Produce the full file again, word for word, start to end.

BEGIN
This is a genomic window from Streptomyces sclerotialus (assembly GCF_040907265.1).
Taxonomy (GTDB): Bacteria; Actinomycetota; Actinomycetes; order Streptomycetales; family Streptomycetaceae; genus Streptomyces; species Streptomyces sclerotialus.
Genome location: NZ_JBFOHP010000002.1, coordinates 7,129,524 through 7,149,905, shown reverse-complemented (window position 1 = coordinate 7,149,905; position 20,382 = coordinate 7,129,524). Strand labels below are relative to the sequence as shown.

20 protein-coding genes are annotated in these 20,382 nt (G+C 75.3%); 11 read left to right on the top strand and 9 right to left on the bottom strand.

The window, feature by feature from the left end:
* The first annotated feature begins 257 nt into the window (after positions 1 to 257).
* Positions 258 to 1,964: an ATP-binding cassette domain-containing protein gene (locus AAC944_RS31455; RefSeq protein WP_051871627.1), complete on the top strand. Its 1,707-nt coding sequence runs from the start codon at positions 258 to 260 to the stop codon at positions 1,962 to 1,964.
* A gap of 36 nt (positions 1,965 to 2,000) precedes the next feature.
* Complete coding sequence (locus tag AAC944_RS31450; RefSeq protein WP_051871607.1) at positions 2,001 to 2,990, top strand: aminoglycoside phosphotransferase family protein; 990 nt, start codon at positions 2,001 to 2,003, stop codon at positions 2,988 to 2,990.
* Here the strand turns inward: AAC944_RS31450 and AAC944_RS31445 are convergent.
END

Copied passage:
This is a genomic window from Streptomyces sclerotialus (assembly GCF_040907265.1).
Taxonomy (GTDB): Bacteria; Actinomycetota; Actinomycetes; order Streptomycetales; family Streptomycetaceae; genus Streptomyces; species Streptomyces sclerotialus.
Genome location: NZ_JBFOHP010000002.1, coordinates 7,129,524 through 7,149,905, shown reverse-complemented (window position 1 = coordinate 7,149,905; position 20,382 = coordinate 7,129,524). Strand labels below are relative to the sequence as shown.

20 protein-coding genes are annotated in these 20,382 nt (G+C 75.3%); 11 read left to right on the top strand and 9 right to left on the bottom strand.

The window, feature by feature from the left end:
* The first annotated feature begins 257 nt into the window (after positions 1 to 257).
* Positions 258 to 1,964: an ATP-binding cassette domain-containing protein gene (locus AAC944_RS31455; RefSeq protein WP_051871627.1), complete on the top strand. Its 1,707-nt coding sequence runs from the start codon at positions 258 to 260 to the stop codon at positions 1,962 to 1,964.
* A gap of 36 nt (positions 1,965 to 2,000) precedes the next feature.
* Complete coding sequence (locus tag AAC944_RS31450; RefSeq protein WP_051871607.1) at positions 2,001 to 2,990, top strand: aminoglycoside phosphotransferase family protein; 990 nt, start codon at positions 2,001 to 2,003, stop codon at positions 2,988 to 2,990.
* Here the strand turns inward: AAC944_RS31450 and AAC944_RS31445 are convergent.